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Weekly Trends + Using Polls

This column is written by Kimberly Turner from Regator (a great tool that gathers and organizes the world’s best blog posts). – Darren

Last week, along with the list of the ten most-blogged-about topics of the week, we talked about how to get more comments on your blog. But the truth is, some readers aren’t going to comment, no matter what you do. If you want them to interact, you need to give them another option. Polls are quicker and easier than comments and many readers who won’t take the time to form a fully thought-out comment are more than happy to hit quick button to share their opinion via poll. When used for the right reasons, polls can increase interaction and participation.

Every week, we look at the ten most blogged-about stories of the previous seven days (trends provided, as always, by Regator) and today, in addition to those, we’ll see how some bloggers made use of polls in their posts…

1.  MTV Video Music Awards/VMAs
Example:
Gold Derby’s “Poll: Will Chelsea Handler flourish or flop as MTV VMAs host?
Lesson: Be sure your polls work with your blog’s topic matter. Occasionally, I’ll run across a blog that is hosting a poll on a question unrelated to its subject matter in the sidebar. I assume that questions about political affiliation or age on a parenting blog, for example, are done for either the sake of marketing research or the blogger’s own curiosity, but they are useless because they aren’t fulfilling a need for your reader. In this example, the blog is about awards shows and the poll is on how a particular celebrity will fare as an awards show host. It’s a great fit.

2.  September 11/9-11
Example:
Gallup’s “Nine Years After 9/11, Few See Terrorism as Top U.S. Problem
Lesson: While not a blog, I have included this example from Gallup because the site can be a good resource for poll results and statistics. You need not run your own poll to make use of a poll on your blog. Seek out results from places such as Gallup, which allows you to search for polls on a variety of topics, then deliver commentary or start a discussion around the results.

3.  Tea Party
Example:
Poll Watch’s “Beyond the Primaries: How Much Impact Will the Tea Party Have Now?
Lesson: People love stats. People love stats twice as much when you present them in some sort of infographic, pie chart, or line graph. I can’t really explain why, but you know it’s true. Present your findings (or the findings of the poll you’re referencing) in a visual way for maximum impact, even if it’s just a very simple pie chart like the one seen in this example.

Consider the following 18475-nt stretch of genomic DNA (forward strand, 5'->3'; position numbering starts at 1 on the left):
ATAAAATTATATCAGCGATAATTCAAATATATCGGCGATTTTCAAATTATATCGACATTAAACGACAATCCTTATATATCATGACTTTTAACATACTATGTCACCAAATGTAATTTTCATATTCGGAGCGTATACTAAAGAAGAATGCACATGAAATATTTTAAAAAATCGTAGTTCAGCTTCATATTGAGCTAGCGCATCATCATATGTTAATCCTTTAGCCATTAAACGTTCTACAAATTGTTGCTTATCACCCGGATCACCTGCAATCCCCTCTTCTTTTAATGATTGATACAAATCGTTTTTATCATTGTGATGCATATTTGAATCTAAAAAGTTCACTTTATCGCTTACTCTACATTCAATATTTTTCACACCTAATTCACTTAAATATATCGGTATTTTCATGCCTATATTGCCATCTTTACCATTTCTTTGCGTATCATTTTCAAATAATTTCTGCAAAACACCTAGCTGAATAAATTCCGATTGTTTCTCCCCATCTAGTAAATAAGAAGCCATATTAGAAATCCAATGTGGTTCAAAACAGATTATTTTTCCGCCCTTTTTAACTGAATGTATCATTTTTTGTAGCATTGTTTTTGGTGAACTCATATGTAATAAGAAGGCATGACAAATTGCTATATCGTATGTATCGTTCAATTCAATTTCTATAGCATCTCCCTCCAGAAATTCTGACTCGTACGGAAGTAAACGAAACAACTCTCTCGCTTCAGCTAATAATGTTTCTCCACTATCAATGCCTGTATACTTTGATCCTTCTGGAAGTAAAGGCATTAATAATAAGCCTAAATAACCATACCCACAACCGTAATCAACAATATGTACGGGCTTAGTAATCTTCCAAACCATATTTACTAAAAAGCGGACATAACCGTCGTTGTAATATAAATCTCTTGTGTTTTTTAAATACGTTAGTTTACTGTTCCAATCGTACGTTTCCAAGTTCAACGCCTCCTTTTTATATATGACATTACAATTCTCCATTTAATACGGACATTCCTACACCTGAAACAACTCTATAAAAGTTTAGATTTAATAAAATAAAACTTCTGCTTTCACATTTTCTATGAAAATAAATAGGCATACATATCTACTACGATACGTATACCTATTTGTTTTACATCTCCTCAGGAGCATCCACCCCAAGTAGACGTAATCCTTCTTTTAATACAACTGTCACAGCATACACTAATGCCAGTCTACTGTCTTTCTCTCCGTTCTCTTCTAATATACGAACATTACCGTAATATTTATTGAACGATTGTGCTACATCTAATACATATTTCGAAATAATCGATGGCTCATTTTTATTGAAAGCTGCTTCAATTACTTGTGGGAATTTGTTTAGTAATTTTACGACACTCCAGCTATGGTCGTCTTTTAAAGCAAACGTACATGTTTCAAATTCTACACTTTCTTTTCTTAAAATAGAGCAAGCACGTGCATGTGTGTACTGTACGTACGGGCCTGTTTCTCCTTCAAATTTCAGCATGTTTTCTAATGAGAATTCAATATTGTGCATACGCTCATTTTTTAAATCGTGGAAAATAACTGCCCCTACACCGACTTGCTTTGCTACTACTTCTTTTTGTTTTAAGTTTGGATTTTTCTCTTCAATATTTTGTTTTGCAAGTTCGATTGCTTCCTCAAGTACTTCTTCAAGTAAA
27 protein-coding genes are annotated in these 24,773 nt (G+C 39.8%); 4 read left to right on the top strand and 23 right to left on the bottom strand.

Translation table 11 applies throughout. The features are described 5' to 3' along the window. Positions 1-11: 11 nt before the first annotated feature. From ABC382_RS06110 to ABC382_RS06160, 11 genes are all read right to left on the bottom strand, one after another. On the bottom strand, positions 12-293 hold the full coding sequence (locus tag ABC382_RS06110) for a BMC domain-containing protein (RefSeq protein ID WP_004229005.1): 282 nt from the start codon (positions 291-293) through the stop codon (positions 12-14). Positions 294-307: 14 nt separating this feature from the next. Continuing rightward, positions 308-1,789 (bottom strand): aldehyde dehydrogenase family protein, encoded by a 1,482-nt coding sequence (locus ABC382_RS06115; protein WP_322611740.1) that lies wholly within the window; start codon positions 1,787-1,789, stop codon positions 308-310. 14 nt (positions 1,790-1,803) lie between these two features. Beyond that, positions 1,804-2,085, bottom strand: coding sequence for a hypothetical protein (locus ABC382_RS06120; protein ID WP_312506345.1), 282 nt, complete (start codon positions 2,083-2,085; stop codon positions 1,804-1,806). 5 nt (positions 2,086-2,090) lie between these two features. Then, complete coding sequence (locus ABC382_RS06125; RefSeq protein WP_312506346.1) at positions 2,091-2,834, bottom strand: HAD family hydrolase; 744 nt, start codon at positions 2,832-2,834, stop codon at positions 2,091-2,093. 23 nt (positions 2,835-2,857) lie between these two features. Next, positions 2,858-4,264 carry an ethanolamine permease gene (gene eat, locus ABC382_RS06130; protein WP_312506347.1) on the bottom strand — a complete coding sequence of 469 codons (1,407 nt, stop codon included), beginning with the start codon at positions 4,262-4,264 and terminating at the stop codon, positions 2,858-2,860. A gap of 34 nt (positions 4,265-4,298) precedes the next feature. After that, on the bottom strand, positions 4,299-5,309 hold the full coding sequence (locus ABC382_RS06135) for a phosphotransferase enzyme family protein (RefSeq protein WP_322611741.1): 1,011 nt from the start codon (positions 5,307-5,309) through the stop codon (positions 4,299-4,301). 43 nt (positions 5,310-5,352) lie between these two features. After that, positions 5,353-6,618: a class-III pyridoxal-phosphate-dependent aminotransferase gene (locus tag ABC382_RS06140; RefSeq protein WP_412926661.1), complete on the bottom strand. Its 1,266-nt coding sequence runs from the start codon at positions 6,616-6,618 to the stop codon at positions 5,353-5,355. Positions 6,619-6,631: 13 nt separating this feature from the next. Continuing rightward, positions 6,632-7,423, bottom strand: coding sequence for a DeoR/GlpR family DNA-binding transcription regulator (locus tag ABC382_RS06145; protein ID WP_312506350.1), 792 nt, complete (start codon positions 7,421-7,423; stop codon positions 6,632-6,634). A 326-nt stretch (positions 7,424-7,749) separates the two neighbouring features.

4.  Lady Gaga
Example:
Ministry of Gossip’s “Lady Gaga wears a meat dress — need we say more?
Lesson: Give voters enough options to accurately portray their feelings on the subject. When you’re selecting the options for your poll, think beyond a simple “yes” and “no” system. In this case, the blogger could’ve asked, “Did you like Lady Gaga’s meat dress?” and provided two simple options. Instead, she broadened the choices to: “A cutting-edge political statement,” “A cutting edge-fashion statement,” “Tasty,” and “Pathetic.” Do note, though, that three of the four available options are positive. Try to provide balanced choices so as not to subconsciously guide voters.

5.  Don’t Ask, Don’t Tell/DADT
Example:
Joe.My.God’s “CBS Poll: 75% Support Gays In Military”
Lesson: Hosting polls can give readers an alternate means of interacting with your site, but posting results from polls—either your own or another source’s—can be a way of starting a discussion in the comments. This example provides results with minimal commentary, but it prompts a conversation in the comments.

6.  Google Instant
Example:
Lifehacker’s “Do You Like Instant Search?
Lesson: When you display results, take caution not to look like a ghost town if your blog is still working on building its readership to a good level. In this example, Lifehacker displays not only percentages, but the actual number of votes cast for each option. Their total is 7,857 votes—pretty darned respectable. If you run a poll for several days with only eleven votes cast, you run the risk of showcasing your lack of traffic. Use percentages instead.

7. Mexico
Example:
Immigration Chronicles“Illegal Immigrants or ‘Illegal Aliens’”